a Supplier Code of Conduct. With the code, a third party audits each factory
that produces Staples brand products. The company has affirmed its commitment to
continuous improvement, a key aspect in any corporate responsibility program.
Staples, Sigma-Aldrich, and Waters have demonstrated
transparency by providing their Equal Employment Opportunity (EEO) data at
Walden’s request. Despite progress in hiring and promoting women and people of
color, senior management teams remain largely white and male at most companies.
Access to EEO data increases company accountability, and allows Walden to assess
company progress over time and to compare companies within industry sectors.
At a meeting with ExxonMobil, Walden continued to emphasize the need
to revise the company’s public policies on climate change and to amend its
non-discrimination policy to explicitly include sexual orientation. Despite its
good work and active engagement on other topics, such as its response to the
HIV/AIDS pandemic, ExxonMobil has long been resistant to change on these issues.
Barring any new developments, Walden plans to file shareholder resolutions on
climate change and non-discrimination policy again this year.
Although Walden does not currently hold securities of the World Bank,
this summer we hosted a workshop of social investment professionals with bank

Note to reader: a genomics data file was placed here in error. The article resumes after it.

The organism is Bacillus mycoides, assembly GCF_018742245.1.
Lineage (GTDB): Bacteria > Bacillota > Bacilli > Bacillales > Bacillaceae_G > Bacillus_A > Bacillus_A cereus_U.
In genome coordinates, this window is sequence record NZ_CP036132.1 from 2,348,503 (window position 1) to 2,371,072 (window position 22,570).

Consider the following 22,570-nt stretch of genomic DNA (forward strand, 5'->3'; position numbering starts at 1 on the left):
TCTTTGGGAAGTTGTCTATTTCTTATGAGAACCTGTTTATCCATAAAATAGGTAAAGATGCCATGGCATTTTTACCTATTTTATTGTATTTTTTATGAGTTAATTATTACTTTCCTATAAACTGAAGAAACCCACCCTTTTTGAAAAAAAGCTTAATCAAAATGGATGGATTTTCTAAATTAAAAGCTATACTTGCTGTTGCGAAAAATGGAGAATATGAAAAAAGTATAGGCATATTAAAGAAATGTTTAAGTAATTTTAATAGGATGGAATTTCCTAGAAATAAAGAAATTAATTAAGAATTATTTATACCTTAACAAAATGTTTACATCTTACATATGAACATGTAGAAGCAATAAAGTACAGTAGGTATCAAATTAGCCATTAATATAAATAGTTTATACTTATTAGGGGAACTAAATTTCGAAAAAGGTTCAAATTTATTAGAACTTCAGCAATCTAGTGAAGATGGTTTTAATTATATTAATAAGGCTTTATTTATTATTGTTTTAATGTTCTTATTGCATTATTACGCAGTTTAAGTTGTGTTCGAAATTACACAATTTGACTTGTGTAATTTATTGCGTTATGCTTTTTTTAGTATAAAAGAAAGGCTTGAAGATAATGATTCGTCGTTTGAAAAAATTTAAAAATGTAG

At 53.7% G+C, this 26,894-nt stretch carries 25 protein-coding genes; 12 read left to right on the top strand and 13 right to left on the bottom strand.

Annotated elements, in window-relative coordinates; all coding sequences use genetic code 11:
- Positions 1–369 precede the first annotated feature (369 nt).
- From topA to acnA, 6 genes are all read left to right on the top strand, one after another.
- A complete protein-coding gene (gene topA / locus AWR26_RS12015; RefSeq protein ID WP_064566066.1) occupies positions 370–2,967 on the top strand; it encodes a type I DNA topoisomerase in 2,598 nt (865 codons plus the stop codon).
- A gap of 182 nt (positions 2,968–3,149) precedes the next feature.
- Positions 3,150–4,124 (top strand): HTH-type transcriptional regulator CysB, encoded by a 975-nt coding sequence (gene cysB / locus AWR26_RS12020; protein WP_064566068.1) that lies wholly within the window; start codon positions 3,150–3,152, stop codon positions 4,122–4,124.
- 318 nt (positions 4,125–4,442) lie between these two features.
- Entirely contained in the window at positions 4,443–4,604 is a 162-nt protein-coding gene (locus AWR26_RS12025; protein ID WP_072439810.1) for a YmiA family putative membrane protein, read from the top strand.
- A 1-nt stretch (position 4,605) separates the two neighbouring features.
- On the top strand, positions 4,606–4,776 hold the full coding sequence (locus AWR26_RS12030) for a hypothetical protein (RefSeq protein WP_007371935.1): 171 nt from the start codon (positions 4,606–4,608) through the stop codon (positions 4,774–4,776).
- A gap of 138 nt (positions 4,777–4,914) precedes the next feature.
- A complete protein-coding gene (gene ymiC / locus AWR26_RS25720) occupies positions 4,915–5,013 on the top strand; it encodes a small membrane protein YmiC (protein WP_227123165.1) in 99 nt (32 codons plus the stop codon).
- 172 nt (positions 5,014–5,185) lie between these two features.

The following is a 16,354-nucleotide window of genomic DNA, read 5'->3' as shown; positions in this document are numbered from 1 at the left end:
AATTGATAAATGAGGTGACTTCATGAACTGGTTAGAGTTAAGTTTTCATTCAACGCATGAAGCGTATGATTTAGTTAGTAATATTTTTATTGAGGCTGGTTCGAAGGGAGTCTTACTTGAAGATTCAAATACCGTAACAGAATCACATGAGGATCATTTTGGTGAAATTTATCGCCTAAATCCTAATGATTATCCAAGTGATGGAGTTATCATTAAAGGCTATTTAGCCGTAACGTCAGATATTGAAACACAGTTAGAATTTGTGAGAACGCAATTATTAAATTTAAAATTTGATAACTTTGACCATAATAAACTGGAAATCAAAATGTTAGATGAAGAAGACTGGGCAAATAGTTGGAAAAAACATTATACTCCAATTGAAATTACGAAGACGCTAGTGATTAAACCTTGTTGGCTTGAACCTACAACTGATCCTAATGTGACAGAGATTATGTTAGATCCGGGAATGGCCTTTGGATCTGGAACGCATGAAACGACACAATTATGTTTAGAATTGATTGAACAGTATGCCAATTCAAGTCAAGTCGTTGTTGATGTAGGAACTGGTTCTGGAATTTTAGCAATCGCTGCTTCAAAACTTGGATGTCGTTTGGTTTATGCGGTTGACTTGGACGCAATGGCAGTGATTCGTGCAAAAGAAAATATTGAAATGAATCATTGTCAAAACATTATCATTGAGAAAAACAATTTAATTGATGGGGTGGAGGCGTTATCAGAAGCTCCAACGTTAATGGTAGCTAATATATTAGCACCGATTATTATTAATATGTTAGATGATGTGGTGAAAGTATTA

representatives to identify and discuss the concerns about and goals of this
global financial institution. Topics included corruption, lending policies,
community involvement, and participation in extractive industries. The Bank
provided in-depth information on case studies of the Chad-Cameroon pipeline
project and the Bulgaria Environmental Remediation Pilot. Far from being a "dog
and pony show," many of the World Bank staff members at the workshop had never
before spoken with investors.
Making a list, checking it twice…
In other company news, 13 companies held in many client portfolios are well
represented on Fortune’s 50 Best Companies for Minorities list, published
in its June 28 edition this year. These are: McDonald’s (#1), Fannie
Mae (#2), PepsiCo (#7), SBC Communications (#12), Colgate
Palmolive (#16), Applied Materials (#21), United Parcel Service
(#23), BellSouth (#25), Coca-Cola (#26), Avon Products
(#28), Procter & Gamble (#45), Merck (#48) and Bank of America
(#50). McDonald’s earned the top spot for the highest minority retention rate
and for a purchasing program in which half of its vendors are minorities. Runner
up Fannie Mae gets noticed for shattering barriers to advancement, with 15
minorities among its 50 best compensated employees.
Companies held in many client portfolios are also represented on Working
Mother magazine’s 100 Best Companies for Working Mothers list, published
fall 2004. IBM, Johnson & Johnson and Wachovia made the top ten.
Other companies with mother-friendly programs include: Bank of America,
BP America, Cisco, Colgate-Palmolive, Fannie Mae,
Hewlett Packard, Intel Corporation, MBNA America, Merck,
Microsoft, Northern Trust, Novartis, Pfizer, Procter &
Gamble, and Wells Fargo.